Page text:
Knowing that my theatregoing – and overall mental and emotional bandwidth – would be going into tailspin this week, I packed in as many shows as I could over the past fortnight.
Amongst them, the five notable plays below. As usual, I’ve listed them in closing date order. Don’t delay with the first two in particular, both of which finish their limited seasons this weekend.
If you follow me on Twitter (@TerriPaddock) – please do! – you’ll be able to see my #theatreselfies and initial reactions from my every trip to the theatre. Scroll down to see the tweets for these shows collated below.
Eye of a Needle
Eye of a Needle is set in a UK Immigration Office tasked with interviewing gays and lesbians seeking asylum for persecution in their home countries. It’s a thoughtful, well constructed and balanced piece of hard-hitting drama, shining a light on a system that, by anyone’s standards, is not “fit for purpose”. The title refers to the near-impossibility of these desperate people being granted asylum.
Remarkably, Eye of a Needle is the first play by 27-year-old actor-turned-author Chris Macdonald. Even more remarkably, given the confidence and gusto with which the subject matter is tackled, Chris is not gay and has never been an immigration worker. His initial interest was in writing about the quarter-life crisis that many of his friends were going through, including one who did indeed work in an immigration office.
Not only has Chris written the play, but he set up Gutshot Productions with Ine Van Riet to mount it in this premiere production, directed by Holly Race-Roughan. Definitely, watch out for new plays and productions from Chris and Gutshot.
Amongst Eye of a Needle’s excellent cast, Ony Uhiara and Ekow Quartley stand out with their portrayals of asylum seekers from Uganda and Jamaica.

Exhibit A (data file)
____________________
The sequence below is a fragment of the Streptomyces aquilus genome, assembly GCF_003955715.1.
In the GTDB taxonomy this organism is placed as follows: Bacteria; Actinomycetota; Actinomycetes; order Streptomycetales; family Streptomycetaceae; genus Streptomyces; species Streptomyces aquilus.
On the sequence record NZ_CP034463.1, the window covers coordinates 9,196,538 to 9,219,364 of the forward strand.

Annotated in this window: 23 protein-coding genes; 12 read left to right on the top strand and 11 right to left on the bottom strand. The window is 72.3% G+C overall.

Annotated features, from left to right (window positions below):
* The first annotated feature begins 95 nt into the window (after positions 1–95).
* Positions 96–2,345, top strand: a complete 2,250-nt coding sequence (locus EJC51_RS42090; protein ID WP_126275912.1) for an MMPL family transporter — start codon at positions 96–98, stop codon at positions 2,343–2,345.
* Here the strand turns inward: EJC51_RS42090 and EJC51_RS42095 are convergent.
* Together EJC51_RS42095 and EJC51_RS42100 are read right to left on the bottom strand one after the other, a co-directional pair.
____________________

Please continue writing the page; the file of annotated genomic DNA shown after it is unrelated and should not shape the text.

“I am black, I am gay. Do you think these people want me in their country?”
“Do I have to show you the quotas for this quarter again? I think we could both do without that dose of dejection.”
Richard Bean really is everywhere at the moment. From the ongoing tour of his uber-hit One Man Two Guvnors to his new play Great Britain transferring from the National to the West End, his new new play Pitcairn just opened at the Globe, and big-budget screen-to-stage musical Made in Dagenham (for which he’s written the book) now in rehearsals, it’s hard to keep track.
Toast takes us back to the beginning. His first major play, it premiered at the Royal Court in 1999 and shows, even then, Bean had enormous talent and brio. The all-male story takes place in the 1970s in a northern bread plant, where this night-shift could be the one that decides the fates of the characters and the plant.
“I’m never in a good mood working on a Sunday, cos I spend all week looking forward to the weekend and then when the weekend comes I realise I work weekends.”
Matthew Kelly is quietly dignified as old-timer Nellie, whose somber contemplation of a slice of cheese is one of my favourite moments in the play. And he’s accompanied by a superb ensemble of male actors who should all be better known, not least the wonderful Steve Nicolson as ex-con foreman Blakey and Simon Greenall as oh-yes quipster Cecil.
Toast is directed by Eleanor Rhode for Snapdragon Productions, which she leads with executive producer Sarah Loader. Another young company to watch.
I first saw Sam Shepard’s True West in a famous 1994 production directed by Matthew Warchus and starring Mark Rylance and Michael Rudko, who alternated in the roles of battling brothers Lee and Austin. Twenty years on, I have to confess I can’t remember much about it, but I can’t imagine that it was much better than Phillip Breen’s excellent current revival, which has transferred to the Tricycle following a run at Glasgow’s Citizens Theatre.